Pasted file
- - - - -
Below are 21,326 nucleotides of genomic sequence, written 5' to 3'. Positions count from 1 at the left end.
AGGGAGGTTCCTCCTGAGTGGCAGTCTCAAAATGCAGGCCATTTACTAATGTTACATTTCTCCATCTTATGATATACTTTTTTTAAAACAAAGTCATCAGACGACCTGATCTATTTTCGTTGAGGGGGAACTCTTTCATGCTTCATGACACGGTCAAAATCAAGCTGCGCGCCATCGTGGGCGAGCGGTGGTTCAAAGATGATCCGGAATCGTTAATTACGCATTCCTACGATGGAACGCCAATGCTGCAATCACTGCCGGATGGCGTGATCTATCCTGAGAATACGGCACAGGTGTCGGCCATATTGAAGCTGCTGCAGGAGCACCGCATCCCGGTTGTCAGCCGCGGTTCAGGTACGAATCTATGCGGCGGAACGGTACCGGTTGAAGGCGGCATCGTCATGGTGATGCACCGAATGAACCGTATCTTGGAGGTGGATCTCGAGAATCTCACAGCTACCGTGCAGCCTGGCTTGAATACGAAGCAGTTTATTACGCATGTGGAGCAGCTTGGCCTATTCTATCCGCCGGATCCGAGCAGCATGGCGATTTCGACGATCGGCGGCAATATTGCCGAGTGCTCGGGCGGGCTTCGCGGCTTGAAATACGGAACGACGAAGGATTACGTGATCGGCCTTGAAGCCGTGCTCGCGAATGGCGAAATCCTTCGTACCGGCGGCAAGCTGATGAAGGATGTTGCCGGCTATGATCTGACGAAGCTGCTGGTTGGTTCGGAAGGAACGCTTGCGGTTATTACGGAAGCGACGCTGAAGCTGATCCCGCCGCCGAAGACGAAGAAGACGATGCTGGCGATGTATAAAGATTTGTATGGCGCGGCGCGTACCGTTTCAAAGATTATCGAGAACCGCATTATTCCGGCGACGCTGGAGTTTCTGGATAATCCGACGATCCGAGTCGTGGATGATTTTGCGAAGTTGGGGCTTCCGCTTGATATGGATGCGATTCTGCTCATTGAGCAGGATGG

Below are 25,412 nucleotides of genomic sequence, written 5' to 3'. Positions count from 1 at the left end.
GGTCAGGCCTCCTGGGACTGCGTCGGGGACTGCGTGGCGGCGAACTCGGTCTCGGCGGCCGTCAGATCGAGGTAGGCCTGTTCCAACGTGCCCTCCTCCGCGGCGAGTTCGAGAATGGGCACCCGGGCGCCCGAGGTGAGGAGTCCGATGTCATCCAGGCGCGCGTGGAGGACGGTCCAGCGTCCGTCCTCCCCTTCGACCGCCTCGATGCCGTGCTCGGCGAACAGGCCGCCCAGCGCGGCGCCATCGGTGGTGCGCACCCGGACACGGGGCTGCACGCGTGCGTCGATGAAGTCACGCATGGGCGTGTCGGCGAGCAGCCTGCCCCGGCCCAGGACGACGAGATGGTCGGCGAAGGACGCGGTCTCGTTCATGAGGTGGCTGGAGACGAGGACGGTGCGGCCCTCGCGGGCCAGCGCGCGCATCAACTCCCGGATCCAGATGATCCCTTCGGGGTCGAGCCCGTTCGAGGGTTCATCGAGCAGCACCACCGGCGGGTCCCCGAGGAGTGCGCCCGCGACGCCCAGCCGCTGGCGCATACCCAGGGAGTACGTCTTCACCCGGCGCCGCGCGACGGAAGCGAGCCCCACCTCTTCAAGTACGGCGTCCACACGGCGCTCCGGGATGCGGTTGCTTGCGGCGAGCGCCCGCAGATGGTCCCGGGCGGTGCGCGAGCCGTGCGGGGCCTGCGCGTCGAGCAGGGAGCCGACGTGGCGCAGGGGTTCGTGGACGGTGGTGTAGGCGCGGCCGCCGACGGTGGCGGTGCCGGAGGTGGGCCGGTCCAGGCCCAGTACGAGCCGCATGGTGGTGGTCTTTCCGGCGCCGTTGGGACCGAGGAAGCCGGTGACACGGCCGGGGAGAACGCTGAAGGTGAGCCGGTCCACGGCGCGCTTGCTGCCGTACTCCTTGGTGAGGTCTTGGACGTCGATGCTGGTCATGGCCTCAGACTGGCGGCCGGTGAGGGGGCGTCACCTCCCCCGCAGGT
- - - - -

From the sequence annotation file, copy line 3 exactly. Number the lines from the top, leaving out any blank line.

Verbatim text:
Below are 25,412 nucleotides of genomic sequence, written 5' to 3'. Positions count from 1 at the left end.